You may have seen the repeated fights over whether open-source software should be spelled with a hyphen or not. It just flared up on Wikipedia, again.
The rules are clear, in my opinion. Still, the situation is a misery.
First things first: If “open source” is used as an adjective (attribute) in front of a noun, by the rules of the English language it should be hyphenated. Since open-source software is software with the property of having their source code openly available, it is open-source software. The same thing holds for open-source code, open-source projects, etc. This the most common use of the term open-source software.
Notwithstanding, there is a second meaning, where “open source” is not an adjective but rather a noun, and the term open source software becomes a compound noun. (Germans love this!) The meaning of open source as a noun is perhaps best captured as “the phenomenon of open-source software development, its projects, and communities” or some such thing. If open source is used as a noun in front of another noun, like in open source software, it injects a different meaning: Open source software is software about the phenomenon of open source. For example, GitHub is open source software, because it is about open source, even though its source code is not available.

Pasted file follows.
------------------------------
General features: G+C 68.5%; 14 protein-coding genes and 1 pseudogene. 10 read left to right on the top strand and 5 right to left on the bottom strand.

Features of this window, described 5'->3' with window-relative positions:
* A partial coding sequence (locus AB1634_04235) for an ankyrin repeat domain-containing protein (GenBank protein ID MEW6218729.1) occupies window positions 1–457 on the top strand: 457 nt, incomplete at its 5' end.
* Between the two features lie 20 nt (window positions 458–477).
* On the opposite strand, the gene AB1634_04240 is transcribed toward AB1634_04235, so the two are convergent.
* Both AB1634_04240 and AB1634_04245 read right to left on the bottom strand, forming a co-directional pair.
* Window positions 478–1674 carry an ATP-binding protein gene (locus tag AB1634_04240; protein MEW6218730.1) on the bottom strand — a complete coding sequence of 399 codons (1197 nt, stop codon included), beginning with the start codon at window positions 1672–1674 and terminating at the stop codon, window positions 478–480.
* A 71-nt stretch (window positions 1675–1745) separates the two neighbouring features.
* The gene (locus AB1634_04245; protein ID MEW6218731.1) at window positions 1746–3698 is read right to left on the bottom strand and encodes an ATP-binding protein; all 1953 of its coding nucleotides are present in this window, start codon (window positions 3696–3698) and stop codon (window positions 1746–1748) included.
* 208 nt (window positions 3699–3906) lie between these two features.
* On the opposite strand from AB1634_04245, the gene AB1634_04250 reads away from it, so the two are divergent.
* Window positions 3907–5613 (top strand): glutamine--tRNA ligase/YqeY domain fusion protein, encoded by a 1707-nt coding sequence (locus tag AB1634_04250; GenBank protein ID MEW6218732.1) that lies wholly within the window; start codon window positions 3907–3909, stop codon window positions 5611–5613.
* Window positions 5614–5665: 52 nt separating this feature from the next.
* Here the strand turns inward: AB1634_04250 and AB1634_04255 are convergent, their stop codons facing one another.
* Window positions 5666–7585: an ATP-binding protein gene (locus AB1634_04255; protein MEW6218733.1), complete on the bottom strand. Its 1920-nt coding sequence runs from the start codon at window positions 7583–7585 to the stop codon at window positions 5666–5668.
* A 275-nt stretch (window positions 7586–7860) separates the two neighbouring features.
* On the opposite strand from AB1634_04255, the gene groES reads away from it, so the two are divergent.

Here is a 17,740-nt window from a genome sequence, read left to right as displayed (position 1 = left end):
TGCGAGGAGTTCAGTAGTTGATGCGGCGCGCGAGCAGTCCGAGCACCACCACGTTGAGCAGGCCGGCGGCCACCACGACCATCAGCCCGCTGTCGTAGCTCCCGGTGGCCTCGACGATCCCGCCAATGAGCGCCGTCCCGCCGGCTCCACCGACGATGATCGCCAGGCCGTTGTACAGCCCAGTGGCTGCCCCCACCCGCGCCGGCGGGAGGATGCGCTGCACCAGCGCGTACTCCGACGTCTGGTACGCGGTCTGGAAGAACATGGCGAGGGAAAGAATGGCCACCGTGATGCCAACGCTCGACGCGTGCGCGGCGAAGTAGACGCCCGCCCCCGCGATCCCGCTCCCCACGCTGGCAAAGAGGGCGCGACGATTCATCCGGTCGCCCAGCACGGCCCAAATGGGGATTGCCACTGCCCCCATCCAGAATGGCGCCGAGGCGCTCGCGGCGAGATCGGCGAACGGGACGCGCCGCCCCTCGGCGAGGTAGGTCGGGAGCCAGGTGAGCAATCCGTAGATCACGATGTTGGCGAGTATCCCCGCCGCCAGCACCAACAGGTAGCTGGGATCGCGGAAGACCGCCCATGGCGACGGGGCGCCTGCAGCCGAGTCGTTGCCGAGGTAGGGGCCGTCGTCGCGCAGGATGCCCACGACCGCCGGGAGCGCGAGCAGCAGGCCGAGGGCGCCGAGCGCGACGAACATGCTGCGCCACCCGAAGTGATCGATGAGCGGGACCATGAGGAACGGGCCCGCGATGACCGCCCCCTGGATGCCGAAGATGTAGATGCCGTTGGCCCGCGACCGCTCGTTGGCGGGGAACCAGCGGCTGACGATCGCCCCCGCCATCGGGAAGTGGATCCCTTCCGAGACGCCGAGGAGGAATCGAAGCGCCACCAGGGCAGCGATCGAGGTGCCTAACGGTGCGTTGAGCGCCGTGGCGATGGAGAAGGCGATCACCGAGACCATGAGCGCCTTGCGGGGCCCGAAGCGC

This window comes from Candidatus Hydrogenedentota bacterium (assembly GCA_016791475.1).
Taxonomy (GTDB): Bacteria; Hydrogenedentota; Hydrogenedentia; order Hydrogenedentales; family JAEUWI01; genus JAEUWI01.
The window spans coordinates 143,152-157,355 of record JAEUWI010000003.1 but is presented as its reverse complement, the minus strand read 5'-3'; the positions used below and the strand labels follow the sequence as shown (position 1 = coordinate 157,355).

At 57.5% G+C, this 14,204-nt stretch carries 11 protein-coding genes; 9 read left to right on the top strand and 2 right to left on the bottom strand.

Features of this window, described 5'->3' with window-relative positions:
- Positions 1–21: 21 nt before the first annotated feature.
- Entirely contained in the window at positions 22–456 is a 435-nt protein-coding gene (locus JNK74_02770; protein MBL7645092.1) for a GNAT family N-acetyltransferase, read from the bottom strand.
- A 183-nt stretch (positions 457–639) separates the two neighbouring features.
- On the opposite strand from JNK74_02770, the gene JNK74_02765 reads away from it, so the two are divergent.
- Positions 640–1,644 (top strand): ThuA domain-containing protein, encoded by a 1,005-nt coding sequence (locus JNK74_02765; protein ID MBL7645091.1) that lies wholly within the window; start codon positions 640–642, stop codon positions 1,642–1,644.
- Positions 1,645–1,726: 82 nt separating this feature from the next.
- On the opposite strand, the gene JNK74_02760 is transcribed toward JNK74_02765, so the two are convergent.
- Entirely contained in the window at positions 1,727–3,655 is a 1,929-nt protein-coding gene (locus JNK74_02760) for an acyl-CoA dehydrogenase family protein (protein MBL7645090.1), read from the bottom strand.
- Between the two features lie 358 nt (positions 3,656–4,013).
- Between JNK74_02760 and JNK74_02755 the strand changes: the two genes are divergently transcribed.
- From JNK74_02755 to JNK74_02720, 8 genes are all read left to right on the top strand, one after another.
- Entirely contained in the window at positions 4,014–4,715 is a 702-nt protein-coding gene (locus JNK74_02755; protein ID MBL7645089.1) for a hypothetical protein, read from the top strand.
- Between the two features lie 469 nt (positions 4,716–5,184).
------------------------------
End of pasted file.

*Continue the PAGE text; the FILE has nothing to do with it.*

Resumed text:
With that, we can have both uses within the same sentence. We can have open-source software like LibreOffice that is not open source software (because it is about office documents, not open source), we can have closed-source software like OpenHub that is open source software (because it is about open-source software), and of course we can have open-source software like the gcc compiler, that is also open source software. Fun!
Will people make these distinctions in practice? Hardly. Should grammar smart aleks give up? Perhaps, but I’m not sure. There is generally value in sharpening your thinking, and language is a key tool for this.